By Arman Kaliyev
View of the parliament buildings in the Kazakhstani capital of Astana in 2010. Lawmakers are drafting a bill that would ban among other things women wearing niqabs in public places. [John MacDougall/AFP]
ASTANA -- The Ministry of Religious Affairs and Civil Society is considering a ban on letting Kazakhstani women wear the niqab in public places, as well as prohibiting any "external attributes" affiliated with destructive ideological movements.
The proposed ban is part of a bill that the ministry is preparing to restrict various forms of behaviour the government suspects could encourage extremism.
"Enacting this [bill on banning niqabs and other external attributes] will make government agencies and civil society institutions involved in religion ... more effective and also prevent the public spread of radical ideas," Berik Aryn, vice minister for religious affairs and civil society, said in Astana last week, according to Zakon.kz.
"External attributes" include beards, turbans and prayer beads, said Murat Telibekov, chief of the Almaty-based NGO Union of Muslims of Kazakhstan.
Violators of this rule, if it takes effect, face a fine of 100 monthly calculation indexes (MCIs), amounting to almost 230,000 tenge ($690). That fine wold exceed the average monthly wage in Kazakhstan by 64%.
Caravanserai earlier reported on another part of the same proposed bill, which would reduce the number of Kazakhstanis eligible to go abroad for a religious education.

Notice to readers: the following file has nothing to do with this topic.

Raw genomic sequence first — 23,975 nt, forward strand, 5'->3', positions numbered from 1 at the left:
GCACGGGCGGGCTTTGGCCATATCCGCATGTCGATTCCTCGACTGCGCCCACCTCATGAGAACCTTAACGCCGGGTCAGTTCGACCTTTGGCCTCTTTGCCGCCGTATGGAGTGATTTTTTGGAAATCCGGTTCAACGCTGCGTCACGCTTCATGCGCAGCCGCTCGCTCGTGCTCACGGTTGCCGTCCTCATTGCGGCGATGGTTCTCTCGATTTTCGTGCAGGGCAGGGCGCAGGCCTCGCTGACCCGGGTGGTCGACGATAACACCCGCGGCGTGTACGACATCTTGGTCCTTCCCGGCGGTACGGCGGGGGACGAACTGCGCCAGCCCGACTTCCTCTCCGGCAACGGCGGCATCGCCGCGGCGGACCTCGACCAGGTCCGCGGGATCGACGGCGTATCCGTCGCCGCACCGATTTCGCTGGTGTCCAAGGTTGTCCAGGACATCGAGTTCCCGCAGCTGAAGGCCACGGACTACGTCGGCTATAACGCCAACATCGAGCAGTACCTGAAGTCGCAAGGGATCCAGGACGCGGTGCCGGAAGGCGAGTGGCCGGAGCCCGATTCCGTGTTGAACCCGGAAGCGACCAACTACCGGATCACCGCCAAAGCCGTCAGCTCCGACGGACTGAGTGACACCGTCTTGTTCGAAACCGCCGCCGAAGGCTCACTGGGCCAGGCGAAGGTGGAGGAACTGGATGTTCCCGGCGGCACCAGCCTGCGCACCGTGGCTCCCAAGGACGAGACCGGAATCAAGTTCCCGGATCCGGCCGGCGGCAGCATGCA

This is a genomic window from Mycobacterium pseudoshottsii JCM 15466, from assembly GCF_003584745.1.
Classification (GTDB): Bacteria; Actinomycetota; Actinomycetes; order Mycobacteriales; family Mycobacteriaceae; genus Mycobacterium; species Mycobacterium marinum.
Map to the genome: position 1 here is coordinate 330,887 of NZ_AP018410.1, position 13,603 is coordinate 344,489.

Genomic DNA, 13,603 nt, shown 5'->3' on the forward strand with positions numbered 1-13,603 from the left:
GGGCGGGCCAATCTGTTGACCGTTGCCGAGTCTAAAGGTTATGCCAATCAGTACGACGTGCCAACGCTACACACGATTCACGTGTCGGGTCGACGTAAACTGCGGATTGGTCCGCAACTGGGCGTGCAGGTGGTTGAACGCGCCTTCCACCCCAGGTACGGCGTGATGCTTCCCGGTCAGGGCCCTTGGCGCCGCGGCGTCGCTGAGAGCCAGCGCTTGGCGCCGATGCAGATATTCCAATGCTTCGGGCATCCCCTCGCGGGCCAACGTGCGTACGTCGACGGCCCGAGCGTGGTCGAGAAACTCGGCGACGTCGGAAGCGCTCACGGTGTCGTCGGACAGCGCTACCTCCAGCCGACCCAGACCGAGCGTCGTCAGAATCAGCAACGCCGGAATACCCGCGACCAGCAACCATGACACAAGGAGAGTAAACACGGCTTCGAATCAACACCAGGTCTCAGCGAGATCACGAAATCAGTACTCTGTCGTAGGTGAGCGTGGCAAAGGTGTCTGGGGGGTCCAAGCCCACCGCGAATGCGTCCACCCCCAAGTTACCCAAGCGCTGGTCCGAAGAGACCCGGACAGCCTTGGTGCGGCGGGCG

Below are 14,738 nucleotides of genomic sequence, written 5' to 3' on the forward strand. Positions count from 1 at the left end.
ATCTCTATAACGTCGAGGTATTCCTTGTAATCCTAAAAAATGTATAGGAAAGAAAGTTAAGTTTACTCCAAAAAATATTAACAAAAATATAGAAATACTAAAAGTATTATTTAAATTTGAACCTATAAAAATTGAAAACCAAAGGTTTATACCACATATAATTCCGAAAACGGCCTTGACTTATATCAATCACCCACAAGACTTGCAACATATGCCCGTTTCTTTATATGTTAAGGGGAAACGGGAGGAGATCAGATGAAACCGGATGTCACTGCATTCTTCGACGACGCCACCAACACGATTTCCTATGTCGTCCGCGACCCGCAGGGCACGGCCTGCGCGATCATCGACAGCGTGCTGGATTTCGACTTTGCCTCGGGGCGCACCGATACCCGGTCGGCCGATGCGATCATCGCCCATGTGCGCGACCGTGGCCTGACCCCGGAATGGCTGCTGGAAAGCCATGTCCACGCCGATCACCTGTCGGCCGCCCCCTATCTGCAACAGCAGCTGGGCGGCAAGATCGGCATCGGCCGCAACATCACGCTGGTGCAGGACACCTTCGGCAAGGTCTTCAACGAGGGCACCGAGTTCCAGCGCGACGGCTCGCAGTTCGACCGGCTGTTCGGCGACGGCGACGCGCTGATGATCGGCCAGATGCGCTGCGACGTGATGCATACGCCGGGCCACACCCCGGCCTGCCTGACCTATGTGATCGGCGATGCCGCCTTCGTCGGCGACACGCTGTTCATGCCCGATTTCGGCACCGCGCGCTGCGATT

The ministry contends that this proposed prohibition does not violate the rights of citizens, arguing that similar rules have functioned in Europe for several years.
However, some religious scholars are questioning the value of such bans, arguing that they address effects rather than causes.
Punishments and other coercion do not solve the problem, said Yuliya Denisenko, director of the Astana-based Association of Centres for the Study of Religions.
"This [reaction] plays into the hands of destructive forces," she told Caravanserai. "Excessive pressure from authorities gives the local population more cause to sympathise with and support 'martyrs'."
"Above all, we need to increase public trust in the state," she continued. "We need to start this [process] with every citizen.
Presidents of Central Asian countries overall called 2017 a year of changes and said they foresee further innovations in 2018.
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